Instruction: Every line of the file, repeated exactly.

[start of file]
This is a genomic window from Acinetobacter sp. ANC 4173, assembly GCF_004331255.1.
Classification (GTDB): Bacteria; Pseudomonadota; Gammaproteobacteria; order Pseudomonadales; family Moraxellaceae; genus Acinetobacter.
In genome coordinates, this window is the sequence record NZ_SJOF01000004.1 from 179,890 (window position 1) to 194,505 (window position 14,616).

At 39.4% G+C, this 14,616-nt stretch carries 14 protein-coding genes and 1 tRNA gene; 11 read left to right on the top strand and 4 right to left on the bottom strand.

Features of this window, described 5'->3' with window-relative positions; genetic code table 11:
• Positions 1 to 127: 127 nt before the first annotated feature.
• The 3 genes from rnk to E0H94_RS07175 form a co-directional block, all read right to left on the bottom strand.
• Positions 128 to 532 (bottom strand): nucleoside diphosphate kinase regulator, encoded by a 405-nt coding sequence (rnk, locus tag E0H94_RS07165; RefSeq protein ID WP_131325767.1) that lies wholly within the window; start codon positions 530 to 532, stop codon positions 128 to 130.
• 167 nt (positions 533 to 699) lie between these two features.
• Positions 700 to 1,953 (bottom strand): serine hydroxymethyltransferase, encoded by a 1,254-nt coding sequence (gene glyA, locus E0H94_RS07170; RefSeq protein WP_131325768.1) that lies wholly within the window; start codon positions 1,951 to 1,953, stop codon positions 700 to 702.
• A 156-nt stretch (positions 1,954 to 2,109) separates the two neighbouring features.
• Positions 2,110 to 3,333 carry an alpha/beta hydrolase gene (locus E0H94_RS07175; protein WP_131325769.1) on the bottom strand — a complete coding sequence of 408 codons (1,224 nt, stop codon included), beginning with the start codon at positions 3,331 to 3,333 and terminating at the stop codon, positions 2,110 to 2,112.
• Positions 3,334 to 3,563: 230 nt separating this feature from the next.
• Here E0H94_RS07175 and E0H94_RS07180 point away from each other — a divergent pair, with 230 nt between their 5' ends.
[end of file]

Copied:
This is a genomic window from Acinetobacter sp. ANC 4173, assembly GCF_004331255.1.
Classification (GTDB): Bacteria; Pseudomonadota; Gammaproteobacteria; order Pseudomonadales; family Moraxellaceae; genus Acinetobacter.
In genome coordinates, this window is the sequence record NZ_SJOF01000004.1 from 179,890 (window position 1) to 194,505 (window position 14,616).

At 39.4% G+C, this 14,616-nt stretch carries 14 protein-coding genes and 1 tRNA gene; 11 read left to right on the top strand and 4 right to left on the bottom strand.

Features of this window, described 5'->3' with window-relative positions; genetic code table 11:
• Positions 1 to 127: 127 nt before the first annotated feature.
• The 3 genes from rnk to E0H94_RS07175 form a co-directional block, all read right to left on the bottom strand.
• Positions 128 to 532 (bottom strand): nucleoside diphosphate kinase regulator, encoded by a 405-nt coding sequence (rnk, locus tag E0H94_RS07165; RefSeq protein ID WP_131325767.1) that lies wholly within the window; start codon positions 530 to 532, stop codon positions 128 to 130.
• 167 nt (positions 533 to 699) lie between these two features.
• Positions 700 to 1,953 (bottom strand): serine hydroxymethyltransferase, encoded by a 1,254-nt coding sequence (gene glyA, locus E0H94_RS07170; RefSeq protein WP_131325768.1) that lies wholly within the window; start codon positions 1,951 to 1,953, stop codon positions 700 to 702.
• A 156-nt stretch (positions 1,954 to 2,109) separates the two neighbouring features.
• Positions 2,110 to 3,333 carry an alpha/beta hydrolase gene (locus E0H94_RS07175; protein WP_131325769.1) on the bottom strand — a complete coding sequence of 408 codons (1,224 nt, stop codon included), beginning with the start codon at positions 3,331 to 3,333 and terminating at the stop codon, positions 2,110 to 2,112.
• Positions 3,334 to 3,563: 230 nt separating this feature from the next.
• Here E0H94_RS07175 and E0H94_RS07180 point away from each other — a divergent pair, with 230 nt between their 5' ends.